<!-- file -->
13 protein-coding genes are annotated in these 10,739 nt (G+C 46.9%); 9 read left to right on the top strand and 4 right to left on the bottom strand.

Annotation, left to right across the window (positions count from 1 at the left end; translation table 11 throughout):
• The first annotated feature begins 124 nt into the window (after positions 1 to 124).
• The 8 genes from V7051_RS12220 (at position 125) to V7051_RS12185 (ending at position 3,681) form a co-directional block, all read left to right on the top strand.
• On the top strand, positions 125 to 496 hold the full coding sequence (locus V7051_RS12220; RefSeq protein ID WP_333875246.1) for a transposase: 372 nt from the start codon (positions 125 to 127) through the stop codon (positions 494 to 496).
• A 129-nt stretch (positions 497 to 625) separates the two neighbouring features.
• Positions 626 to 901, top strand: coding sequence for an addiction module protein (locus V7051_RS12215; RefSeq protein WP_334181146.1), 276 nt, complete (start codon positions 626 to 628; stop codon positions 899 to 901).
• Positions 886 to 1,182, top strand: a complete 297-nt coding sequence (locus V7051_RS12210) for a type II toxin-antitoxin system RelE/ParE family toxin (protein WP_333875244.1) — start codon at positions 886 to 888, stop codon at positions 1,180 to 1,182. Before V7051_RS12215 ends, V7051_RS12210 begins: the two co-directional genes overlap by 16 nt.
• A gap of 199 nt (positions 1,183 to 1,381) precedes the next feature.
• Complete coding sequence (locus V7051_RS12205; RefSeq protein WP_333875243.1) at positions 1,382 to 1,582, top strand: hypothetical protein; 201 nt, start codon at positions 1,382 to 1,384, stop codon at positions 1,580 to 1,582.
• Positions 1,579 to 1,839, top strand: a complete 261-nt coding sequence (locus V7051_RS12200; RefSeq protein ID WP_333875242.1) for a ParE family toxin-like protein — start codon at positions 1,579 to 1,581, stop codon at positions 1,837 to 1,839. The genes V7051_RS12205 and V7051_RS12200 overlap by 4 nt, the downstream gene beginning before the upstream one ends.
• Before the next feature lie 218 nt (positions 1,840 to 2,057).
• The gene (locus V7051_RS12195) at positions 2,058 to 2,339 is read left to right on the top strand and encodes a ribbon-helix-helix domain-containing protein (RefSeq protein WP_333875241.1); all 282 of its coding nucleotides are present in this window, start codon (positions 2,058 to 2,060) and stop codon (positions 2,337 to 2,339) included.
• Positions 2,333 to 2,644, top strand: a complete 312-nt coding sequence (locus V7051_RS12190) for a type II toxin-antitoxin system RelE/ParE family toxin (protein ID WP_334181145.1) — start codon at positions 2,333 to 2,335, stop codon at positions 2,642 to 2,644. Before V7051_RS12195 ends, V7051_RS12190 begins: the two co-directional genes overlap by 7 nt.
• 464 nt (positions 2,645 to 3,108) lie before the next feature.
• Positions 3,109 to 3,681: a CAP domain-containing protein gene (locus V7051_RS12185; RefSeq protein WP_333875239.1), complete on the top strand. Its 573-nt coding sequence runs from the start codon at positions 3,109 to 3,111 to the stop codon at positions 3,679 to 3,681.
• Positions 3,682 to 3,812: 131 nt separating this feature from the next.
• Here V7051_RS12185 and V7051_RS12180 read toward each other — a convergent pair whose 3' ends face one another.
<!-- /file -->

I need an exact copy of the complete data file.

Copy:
13 protein-coding genes are annotated in these 10,739 nt (G+C 46.9%); 9 read left to right on the top strand and 4 right to left on the bottom strand.

Annotation, left to right across the window (positions count from 1 at the left end; translation table 11 throughout):
• The first annotated feature begins 124 nt into the window (after positions 1 to 124).
• The 8 genes from V7051_RS12220 (at position 125) to V7051_RS12185 (ending at position 3,681) form a co-directional block, all read left to right on the top strand.
• On the top strand, positions 125 to 496 hold the full coding sequence (locus V7051_RS12220; RefSeq protein ID WP_333875246.1) for a transposase: 372 nt from the start codon (positions 125 to 127) through the stop codon (positions 494 to 496).
• A 129-nt stretch (positions 497 to 625) separates the two neighbouring features.
• Positions 626 to 901, top strand: coding sequence for an addiction module protein (locus V7051_RS12215; RefSeq protein WP_334181146.1), 276 nt, complete (start codon positions 626 to 628; stop codon positions 899 to 901).
• Positions 886 to 1,182, top strand: a complete 297-nt coding sequence (locus V7051_RS12210) for a type II toxin-antitoxin system RelE/ParE family toxin (protein WP_333875244.1) — start codon at positions 886 to 888, stop codon at positions 1,180 to 1,182. Before V7051_RS12215 ends, V7051_RS12210 begins: the two co-directional genes overlap by 16 nt.
• A gap of 199 nt (positions 1,183 to 1,381) precedes the next feature.
• Complete coding sequence (locus V7051_RS12205; RefSeq protein WP_333875243.1) at positions 1,382 to 1,582, top strand: hypothetical protein; 201 nt, start codon at positions 1,382 to 1,384, stop codon at positions 1,580 to 1,582.
• Positions 1,579 to 1,839, top strand: a complete 261-nt coding sequence (locus V7051_RS12200; RefSeq protein ID WP_333875242.1) for a ParE family toxin-like protein — start codon at positions 1,579 to 1,581, stop codon at positions 1,837 to 1,839. The genes V7051_RS12205 and V7051_RS12200 overlap by 4 nt, the downstream gene beginning before the upstream one ends.
• Before the next feature lie 218 nt (positions 1,840 to 2,057).
• The gene (locus V7051_RS12195) at positions 2,058 to 2,339 is read left to right on the top strand and encodes a ribbon-helix-helix domain-containing protein (RefSeq protein WP_333875241.1); all 282 of its coding nucleotides are present in this window, start codon (positions 2,058 to 2,060) and stop codon (positions 2,337 to 2,339) included.
• Positions 2,333 to 2,644, top strand: a complete 312-nt coding sequence (locus V7051_RS12190) for a type II toxin-antitoxin system RelE/ParE family toxin (protein ID WP_334181145.1) — start codon at positions 2,333 to 2,335, stop codon at positions 2,642 to 2,644. Before V7051_RS12195 ends, V7051_RS12190 begins: the two co-directional genes overlap by 7 nt.
• 464 nt (positions 2,645 to 3,108) lie before the next feature.
• Positions 3,109 to 3,681: a CAP domain-containing protein gene (locus V7051_RS12185; RefSeq protein WP_333875239.1), complete on the top strand. Its 573-nt coding sequence runs from the start codon at positions 3,109 to 3,111 to the stop codon at positions 3,679 to 3,681.
• Positions 3,682 to 3,812: 131 nt separating this feature from the next.
• Here V7051_RS12185 and V7051_RS12180 read toward each other — a convergent pair whose 3' ends face one another.